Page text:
Some glial progenitors in the neonatal subventricular zone migrate through the corpus callosum to the contralateral cerebral hemisphere

Authors

  • Akiyoshi Kakita,

    Corresponding author
    1. Department of Pathology and the Center for Neurobiology and Behavior, College of Physicians and Surgeons, Columbia University, New York, New York 10032
    2. Department of Pathology, Brain Research Institute, Niigata University, 1 Asahimachi, Niigata 951-8585, Japan
    3. The Brain Disease Research Center, Brain Research Institute, Niigata University, 1 Asahimachi, Niigata 951-8585, Japan
    • Department of Pathology, and the Brain Disease Research Center, Brain Research Institute, Niigata University, 1 Asahimachi, Niigata 951-8585, Japan
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  • Marielba Zerlin,

    1. Department of Pathology and the Center for Neurobiology and Behavior, College of Physicians and Surgeons, Columbia University, New York, New York 10032
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  • Hitoshi Takahashi,

    1. Department of Pathology, Brain Research Institute, Niigata University, 1 Asahimachi, Niigata 951-8585, Japan
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  • James E. Goldman

    1. Department of Pathology and the Center for Neurobiology and Behavior, College of Physicians and Surgeons, Columbia University, New York, New York 10032
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Abstract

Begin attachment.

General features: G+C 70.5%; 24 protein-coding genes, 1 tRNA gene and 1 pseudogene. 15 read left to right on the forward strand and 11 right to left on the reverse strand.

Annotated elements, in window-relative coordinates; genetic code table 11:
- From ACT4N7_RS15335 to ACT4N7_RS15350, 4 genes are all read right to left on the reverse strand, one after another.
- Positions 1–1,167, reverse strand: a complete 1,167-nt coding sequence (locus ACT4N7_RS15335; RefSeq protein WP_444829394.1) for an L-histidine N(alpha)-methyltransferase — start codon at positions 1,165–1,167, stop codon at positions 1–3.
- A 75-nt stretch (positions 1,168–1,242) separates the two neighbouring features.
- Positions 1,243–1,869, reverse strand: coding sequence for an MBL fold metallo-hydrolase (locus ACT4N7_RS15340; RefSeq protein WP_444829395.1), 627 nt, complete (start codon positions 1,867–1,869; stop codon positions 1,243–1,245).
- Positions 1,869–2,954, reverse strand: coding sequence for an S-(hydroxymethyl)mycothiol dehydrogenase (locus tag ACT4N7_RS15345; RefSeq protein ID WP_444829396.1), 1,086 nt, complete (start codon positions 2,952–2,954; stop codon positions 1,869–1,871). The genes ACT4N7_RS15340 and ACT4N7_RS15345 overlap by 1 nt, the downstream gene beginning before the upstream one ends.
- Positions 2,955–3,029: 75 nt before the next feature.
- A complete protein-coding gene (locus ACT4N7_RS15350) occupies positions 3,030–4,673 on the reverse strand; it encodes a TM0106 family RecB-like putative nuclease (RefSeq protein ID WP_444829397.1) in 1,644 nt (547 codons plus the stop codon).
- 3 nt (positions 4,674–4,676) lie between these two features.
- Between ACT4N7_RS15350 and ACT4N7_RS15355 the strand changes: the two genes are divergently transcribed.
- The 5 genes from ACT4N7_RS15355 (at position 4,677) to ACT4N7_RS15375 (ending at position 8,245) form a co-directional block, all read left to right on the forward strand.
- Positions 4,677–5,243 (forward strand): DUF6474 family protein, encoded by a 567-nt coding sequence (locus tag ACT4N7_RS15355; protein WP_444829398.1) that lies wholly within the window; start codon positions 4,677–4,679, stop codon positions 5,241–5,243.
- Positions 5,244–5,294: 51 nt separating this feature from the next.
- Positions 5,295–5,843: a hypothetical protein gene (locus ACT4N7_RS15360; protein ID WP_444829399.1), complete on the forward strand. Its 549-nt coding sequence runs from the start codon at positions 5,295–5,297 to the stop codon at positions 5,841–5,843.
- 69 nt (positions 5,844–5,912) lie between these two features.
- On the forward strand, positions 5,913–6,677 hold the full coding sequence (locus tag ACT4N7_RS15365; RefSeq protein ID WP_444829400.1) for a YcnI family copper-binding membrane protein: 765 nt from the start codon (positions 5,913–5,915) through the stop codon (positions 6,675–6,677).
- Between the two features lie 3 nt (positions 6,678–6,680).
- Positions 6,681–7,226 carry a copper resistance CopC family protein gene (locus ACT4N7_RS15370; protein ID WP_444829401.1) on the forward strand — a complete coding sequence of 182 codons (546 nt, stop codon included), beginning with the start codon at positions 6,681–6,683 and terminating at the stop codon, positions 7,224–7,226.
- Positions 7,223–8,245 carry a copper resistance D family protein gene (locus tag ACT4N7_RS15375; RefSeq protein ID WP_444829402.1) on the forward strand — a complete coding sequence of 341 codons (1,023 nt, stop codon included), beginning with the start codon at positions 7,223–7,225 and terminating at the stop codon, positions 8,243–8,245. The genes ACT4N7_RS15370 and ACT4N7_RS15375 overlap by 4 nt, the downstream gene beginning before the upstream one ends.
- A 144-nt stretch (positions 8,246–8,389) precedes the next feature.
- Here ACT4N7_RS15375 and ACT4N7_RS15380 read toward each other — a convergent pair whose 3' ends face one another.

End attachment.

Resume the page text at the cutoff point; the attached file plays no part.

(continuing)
The great majority of glial cells of the mammalian forebrain are generated in the perinatal period from progenitors in the subventricular zone (SVZ). We investigated the migration of progenitors from the neonatal (postnatal day 0, P0) rat forebrain SVZ by labeling them in vivo with a green fluorescence protein (GFP) retrovirus and monitoring their movements by time-lapse video microscopy in P3 slices. We identified a small number of progenitors that migrated tangentially within the corpus callosum (CC) and crossed the midline. These cells retained a relatively uniform morphology: the leading process was extended toward the contralateral side but showed no process branching or turning away from the migratory direction. Net migration requires the elongation of the leading process and nuclear translocation, and the migrating cells in the CC showed both modes. We confirmed the presence of unmyelinated axon bundles within the P3 CC, but failed to detect any radially directed glial processes (vimentin- or GLAST-immunolabeled fibers) spanning through the CC. Confocal images showed a close proximity between neurofilament-immunolabeled axons and the leading process of the GFP-expressing progenitors in the CC. The destination of the callosal fibers was examined by applying DiI to the right cingulum; the labeled fibers ran throughout the CC and reached the left cingulate and motor areas. The distribution and final fates of the retrovirus-labeled cells were examined in P28 brains. A small proportion of the labeled cells were found in the contralateral hemisphere, where, as oligodendrocytes and astrocytes, they colonized predominantly the cortex and the underlying white matter of the cingulate and secondary motor areas. The distribution pattern appears to coincide well with the projection direction of the callosal fibers. Thus, glial progenitors migrate across the CC, presumably in conjunction with unmyelinated axons, to colonize the contralateral hemisphere. J. Comp. Neurol. 458:381–388, 2003. © 2003 Wiley-Liss, Inc.

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